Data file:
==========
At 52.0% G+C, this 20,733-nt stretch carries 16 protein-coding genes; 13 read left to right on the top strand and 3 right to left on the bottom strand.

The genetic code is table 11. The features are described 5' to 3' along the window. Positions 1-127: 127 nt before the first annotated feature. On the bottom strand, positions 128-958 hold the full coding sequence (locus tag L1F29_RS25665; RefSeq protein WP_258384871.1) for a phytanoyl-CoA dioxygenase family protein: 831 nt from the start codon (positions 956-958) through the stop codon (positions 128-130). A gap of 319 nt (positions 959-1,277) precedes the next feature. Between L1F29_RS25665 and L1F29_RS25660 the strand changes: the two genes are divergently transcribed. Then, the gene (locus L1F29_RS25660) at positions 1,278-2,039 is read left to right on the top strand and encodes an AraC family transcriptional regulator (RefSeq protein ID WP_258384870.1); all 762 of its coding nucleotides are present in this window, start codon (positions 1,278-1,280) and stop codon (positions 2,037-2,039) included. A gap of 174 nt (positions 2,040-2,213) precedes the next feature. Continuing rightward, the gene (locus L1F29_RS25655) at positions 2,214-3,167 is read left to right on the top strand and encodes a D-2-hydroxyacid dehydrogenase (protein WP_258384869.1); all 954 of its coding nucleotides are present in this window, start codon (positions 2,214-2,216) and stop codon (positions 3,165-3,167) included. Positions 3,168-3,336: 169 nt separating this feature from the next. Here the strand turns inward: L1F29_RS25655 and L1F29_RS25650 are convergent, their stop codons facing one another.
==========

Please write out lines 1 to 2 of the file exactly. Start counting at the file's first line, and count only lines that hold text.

At 52.0% G+C, this 20,733-nt stretch carries 16 protein-coding genes; 13 read left to right on the top strand and 3 right to left on the bottom strand.

The genetic code is table 11. The features are described 5' to 3' along the window. Positions 1-127: 127 nt before the first annotated feature. On the bottom strand, positions 128-958 hold the full coding sequence (locus tag L1F29_RS25665; RefSeq protein WP_258384871.1) for a phytanoyl-CoA dioxygenase family protein: 831 nt from the start codon (positions 956-958) through the stop codon (positions 128-130). A gap of 319 nt (positions 959-1,277) precedes the next feature. Between L1F29_RS25665 and L1F29_RS25660 the strand changes: the two genes are divergently transcribed. Then, the gene (locus L1F29_RS25660) at positions 1,278-2,039 is read left to right on the top strand and encodes an AraC family transcriptional regulator (RefSeq protein ID WP_258384870.1); all 762 of its coding nucleotides are present in this window, start codon (positions 1,278-1,280) and stop codon (positions 2,037-2,039) included. A gap of 174 nt (positions 2,040-2,213) precedes the next feature. Continuing rightward, the gene (locus L1F29_RS25655) at positions 2,214-3,167 is read left to right on the top strand and encodes a D-2-hydroxyacid dehydrogenase (protein WP_258384869.1); all 954 of its coding nucleotides are present in this window, start codon (positions 2,214-2,216) and stop codon (positions 3,165-3,167) included. Positions 3,168-3,336: 169 nt separating this feature from the next. Here the strand turns inward: L1F29_RS25655 and L1F29_RS25650 are convergent, their stop codons facing one another.